• How long will it take this medication to work?
  • Is it OK for my child to take vitamins or over-the-counter medications with this prescription?
  • What are the side effects of this medication? Can I do anything about them? Will they go away?
  • How long should my child take this medication?
  • Are there organizations or support groups that can give me more information about this condition?
  • Does the doctor need to see my child for a follow-up visit?
Childhood Immunizations

Childhood Immunizations

Among the greatest achievements in modern medicine, vaccines protect children from serious diseases, including mumps, measles, diphtheria, and polio. Some immunizations work by giving a very weak dose of the disease—strong enough to prompt the body's immune system to develop antibodies against the disease but not strong enough to cause it. The following section describes each of the major vaccines.

Diphtheria/tetanus/pertussis (DTaP)

Diphtheria/tetanus/pertussis (DTaP)

The DTaP shot combines three vaccines to protect against these life-threatening diseases. Most children should have five DTaP shots before they enter kindergarten. Babies should have three shots by the time they reach 6 months of age—at 2, 4, and 6 months—plus one at about 15 months. The fifth shot is given between ages 4 and 6.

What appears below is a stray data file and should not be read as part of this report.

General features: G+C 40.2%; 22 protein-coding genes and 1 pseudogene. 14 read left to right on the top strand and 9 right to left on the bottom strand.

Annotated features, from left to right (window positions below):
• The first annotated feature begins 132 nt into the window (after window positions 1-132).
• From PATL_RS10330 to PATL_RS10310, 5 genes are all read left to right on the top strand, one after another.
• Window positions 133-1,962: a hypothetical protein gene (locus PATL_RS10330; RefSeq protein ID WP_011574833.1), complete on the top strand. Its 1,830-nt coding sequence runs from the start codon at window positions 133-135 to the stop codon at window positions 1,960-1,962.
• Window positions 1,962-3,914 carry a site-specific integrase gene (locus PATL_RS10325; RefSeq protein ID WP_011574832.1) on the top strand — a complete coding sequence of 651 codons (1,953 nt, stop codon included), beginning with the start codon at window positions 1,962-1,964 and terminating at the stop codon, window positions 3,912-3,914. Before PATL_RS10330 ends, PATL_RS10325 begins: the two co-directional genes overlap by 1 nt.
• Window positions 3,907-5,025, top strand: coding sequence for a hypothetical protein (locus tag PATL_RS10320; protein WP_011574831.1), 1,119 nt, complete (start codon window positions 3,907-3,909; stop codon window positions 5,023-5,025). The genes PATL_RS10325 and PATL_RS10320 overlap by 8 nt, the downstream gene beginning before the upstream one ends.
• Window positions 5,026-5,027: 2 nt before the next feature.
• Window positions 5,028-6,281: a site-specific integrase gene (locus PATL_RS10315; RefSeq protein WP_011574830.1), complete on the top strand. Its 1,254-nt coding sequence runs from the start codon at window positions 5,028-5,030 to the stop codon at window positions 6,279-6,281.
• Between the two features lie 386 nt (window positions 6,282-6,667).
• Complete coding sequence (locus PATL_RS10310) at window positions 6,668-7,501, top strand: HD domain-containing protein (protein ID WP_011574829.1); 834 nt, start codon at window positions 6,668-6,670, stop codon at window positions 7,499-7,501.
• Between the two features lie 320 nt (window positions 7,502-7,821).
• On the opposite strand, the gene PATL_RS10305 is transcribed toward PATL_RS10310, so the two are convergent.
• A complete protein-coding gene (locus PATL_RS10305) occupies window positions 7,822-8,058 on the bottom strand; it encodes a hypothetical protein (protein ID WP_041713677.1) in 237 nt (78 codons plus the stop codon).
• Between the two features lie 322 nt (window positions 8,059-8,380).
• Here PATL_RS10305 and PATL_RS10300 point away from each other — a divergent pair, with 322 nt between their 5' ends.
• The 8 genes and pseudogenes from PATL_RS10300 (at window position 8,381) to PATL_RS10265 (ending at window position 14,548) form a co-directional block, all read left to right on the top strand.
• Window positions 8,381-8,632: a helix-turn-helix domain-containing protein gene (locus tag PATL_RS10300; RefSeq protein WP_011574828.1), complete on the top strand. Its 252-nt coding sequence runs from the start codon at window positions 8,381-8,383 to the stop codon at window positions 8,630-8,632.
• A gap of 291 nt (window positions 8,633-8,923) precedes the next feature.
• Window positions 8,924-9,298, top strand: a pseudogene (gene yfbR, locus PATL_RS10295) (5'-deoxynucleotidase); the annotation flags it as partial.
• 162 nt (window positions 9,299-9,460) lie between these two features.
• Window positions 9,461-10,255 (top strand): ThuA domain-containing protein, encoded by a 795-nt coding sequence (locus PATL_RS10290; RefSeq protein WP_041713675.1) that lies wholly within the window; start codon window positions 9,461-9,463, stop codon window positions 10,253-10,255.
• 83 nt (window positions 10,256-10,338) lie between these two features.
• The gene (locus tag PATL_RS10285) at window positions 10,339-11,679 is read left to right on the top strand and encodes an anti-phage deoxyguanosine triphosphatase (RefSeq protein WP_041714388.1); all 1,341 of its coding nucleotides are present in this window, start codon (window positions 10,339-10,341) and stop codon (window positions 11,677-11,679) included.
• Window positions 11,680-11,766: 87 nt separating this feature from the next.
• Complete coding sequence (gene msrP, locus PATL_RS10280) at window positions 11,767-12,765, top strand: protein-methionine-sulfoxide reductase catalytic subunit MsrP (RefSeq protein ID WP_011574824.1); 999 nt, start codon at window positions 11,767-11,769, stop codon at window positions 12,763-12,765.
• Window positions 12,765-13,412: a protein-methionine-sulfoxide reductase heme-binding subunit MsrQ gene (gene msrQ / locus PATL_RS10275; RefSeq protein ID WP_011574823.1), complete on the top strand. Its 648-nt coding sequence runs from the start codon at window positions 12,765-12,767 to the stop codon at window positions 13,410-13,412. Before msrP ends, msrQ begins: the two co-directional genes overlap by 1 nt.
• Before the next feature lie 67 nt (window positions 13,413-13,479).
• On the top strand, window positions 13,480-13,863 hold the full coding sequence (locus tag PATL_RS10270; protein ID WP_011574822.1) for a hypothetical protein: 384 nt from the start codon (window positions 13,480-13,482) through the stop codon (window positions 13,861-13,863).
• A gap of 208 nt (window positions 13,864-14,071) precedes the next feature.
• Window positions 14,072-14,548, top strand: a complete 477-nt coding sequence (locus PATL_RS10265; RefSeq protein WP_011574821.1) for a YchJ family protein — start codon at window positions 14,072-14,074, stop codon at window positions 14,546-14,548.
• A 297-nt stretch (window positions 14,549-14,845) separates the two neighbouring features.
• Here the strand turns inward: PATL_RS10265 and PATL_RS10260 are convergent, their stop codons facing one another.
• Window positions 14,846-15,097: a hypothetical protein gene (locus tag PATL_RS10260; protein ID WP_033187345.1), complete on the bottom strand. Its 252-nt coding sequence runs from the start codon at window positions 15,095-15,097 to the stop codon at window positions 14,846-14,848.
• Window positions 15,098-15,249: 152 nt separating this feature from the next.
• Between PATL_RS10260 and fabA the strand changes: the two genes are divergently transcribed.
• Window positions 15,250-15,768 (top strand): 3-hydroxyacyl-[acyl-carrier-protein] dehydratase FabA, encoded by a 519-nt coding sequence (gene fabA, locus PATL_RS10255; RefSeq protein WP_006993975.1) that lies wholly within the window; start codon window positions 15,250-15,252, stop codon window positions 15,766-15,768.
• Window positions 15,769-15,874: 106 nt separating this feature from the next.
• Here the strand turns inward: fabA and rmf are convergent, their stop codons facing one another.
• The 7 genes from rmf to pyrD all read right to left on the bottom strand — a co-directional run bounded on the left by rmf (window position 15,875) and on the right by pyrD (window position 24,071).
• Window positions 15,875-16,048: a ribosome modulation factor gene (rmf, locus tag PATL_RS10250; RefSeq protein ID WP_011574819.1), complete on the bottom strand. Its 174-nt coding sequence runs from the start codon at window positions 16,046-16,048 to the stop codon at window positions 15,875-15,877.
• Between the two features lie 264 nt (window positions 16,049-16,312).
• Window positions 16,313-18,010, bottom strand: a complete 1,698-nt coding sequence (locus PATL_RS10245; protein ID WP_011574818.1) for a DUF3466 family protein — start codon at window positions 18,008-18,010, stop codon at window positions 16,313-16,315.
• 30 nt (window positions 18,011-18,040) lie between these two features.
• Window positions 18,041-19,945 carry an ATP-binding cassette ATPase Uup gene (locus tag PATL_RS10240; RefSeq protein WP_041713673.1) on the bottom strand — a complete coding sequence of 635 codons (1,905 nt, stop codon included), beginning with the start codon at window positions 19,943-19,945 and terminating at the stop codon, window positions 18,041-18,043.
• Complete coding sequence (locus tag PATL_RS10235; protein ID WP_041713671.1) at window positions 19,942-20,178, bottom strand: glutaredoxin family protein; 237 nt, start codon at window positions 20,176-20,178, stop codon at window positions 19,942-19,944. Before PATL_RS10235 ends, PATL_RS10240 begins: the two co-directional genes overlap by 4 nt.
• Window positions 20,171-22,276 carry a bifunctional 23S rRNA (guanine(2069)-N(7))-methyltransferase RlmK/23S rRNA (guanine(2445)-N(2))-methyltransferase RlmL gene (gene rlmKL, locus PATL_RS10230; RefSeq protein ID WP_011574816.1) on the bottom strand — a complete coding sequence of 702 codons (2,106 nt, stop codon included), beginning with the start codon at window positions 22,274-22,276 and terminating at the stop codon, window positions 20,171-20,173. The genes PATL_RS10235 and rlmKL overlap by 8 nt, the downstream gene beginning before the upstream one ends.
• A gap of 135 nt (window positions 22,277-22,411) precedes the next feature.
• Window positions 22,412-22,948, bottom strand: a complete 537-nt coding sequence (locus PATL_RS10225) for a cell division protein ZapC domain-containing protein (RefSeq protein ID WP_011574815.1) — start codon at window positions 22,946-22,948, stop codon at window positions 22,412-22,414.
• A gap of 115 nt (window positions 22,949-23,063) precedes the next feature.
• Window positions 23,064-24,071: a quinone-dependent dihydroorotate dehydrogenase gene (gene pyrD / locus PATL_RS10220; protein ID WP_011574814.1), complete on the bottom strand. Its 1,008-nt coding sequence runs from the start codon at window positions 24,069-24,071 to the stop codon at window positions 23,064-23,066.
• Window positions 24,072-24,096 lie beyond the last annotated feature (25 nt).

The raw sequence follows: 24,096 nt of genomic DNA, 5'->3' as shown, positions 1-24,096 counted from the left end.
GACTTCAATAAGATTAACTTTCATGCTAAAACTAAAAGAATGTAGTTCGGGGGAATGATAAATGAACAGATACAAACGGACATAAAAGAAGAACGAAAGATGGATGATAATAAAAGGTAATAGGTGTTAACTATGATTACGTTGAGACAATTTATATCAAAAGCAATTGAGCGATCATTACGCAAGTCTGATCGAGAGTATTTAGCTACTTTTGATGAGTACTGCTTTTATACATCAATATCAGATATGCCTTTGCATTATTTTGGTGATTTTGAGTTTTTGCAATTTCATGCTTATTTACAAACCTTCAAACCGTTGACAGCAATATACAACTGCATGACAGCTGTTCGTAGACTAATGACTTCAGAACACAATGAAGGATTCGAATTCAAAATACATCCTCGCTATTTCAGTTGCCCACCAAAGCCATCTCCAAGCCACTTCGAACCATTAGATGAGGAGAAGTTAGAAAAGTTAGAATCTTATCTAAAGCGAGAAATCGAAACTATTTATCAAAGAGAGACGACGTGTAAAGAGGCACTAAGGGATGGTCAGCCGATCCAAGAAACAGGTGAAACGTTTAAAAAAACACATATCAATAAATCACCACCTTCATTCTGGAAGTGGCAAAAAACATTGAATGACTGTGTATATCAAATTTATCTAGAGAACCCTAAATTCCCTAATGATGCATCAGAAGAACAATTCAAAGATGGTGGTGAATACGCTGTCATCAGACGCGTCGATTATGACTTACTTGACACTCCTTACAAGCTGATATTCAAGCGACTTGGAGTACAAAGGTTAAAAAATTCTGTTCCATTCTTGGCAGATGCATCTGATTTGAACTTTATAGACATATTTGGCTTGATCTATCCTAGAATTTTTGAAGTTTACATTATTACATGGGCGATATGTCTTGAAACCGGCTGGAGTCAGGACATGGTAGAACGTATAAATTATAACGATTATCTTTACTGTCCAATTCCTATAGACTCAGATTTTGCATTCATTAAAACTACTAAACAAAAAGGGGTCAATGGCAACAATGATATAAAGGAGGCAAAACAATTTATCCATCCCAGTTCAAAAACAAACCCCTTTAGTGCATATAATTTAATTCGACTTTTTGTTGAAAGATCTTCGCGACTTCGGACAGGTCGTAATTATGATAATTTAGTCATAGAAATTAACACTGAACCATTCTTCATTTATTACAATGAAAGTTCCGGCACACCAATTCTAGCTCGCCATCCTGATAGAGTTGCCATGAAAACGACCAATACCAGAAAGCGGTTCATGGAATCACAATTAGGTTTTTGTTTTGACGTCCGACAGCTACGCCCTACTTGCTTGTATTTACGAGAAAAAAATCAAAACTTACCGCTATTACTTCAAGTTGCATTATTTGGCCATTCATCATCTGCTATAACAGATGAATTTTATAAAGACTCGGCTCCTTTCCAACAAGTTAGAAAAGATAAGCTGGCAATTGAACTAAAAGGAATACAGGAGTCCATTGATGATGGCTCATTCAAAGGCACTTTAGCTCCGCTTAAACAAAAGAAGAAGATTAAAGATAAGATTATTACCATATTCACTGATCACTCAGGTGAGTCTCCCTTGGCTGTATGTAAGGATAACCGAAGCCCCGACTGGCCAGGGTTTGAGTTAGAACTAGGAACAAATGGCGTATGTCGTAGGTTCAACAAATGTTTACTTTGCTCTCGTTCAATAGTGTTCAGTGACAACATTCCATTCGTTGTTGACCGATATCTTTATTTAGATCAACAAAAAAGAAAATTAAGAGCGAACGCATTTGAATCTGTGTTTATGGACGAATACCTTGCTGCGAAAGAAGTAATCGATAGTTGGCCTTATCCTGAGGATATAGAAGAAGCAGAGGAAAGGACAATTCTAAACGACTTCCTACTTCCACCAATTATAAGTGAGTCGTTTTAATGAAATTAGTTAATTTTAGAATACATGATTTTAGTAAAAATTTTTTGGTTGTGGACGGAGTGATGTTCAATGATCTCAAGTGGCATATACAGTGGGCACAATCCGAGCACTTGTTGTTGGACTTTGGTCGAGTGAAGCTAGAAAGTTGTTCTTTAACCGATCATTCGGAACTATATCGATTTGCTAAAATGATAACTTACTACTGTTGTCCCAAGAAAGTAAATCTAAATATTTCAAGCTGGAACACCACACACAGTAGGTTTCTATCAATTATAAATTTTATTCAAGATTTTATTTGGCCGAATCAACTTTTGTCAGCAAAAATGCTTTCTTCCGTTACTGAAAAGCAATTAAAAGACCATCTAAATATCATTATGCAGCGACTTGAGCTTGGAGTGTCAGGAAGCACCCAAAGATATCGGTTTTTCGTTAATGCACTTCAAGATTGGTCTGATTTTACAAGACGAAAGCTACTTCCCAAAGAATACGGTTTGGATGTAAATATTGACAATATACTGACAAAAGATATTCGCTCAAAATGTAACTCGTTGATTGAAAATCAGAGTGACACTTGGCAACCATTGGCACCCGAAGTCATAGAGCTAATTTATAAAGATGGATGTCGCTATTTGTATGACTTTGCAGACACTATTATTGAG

Inactivated polio vaccine (IPV)

Inactivated polio vaccine (IPV)

Since becoming available in the 1950s, this vaccine has nearly wiped out polio. Experts warn, however, that without continued vaccination, the risk of contracting this crippling, potentially fatal disease could return. Children should receive four doses of IPV by age 6. In most cases, this provides protection for life.

Haemophilus influenzae Type b (Hib)

Haemophilus influenzae Type b (Hib)

Hib is a dangerous bacterium that can cause meningitis, pneumonia, and other serious infections. The Hib vaccine protects almost all children who receive the full four doses. It is given by injection three times before a child is 7 months old, followed by a booster at 12 to 15 months.

Measles/mumps/rubella (MMR)

Measles/mumps/rubella (MMR)

The MMR vaccine is given by injection once at 12 to 15 months of age and again at 4 to 6 years of age to guard against these common childhood infections. For most people, these two doses provide protection for life.

Hepatitis B vaccine

Hepatitis B vaccine

Hepatitis is an inflammation of the liver that can damage the liver and result in cancer or cirrhosis. Hepatitis can even cause death. Hepatitis B is considered to be the most serious form of hepatitis. It is transmitted most frequently through sexual contact or from mother to child during or shortly after birth. The hepatitis B vaccine is given three times before 18 months of age. Teenagers may also be vaccinated if they weren't vaccinated earlier.

Hepatitis A vaccine

Hepatitis A vaccine

This vaccine is given to children in two does, the first at 24 months and the second 6 or more months later.  Adults at risk for hepatitis A should also be vaccinated.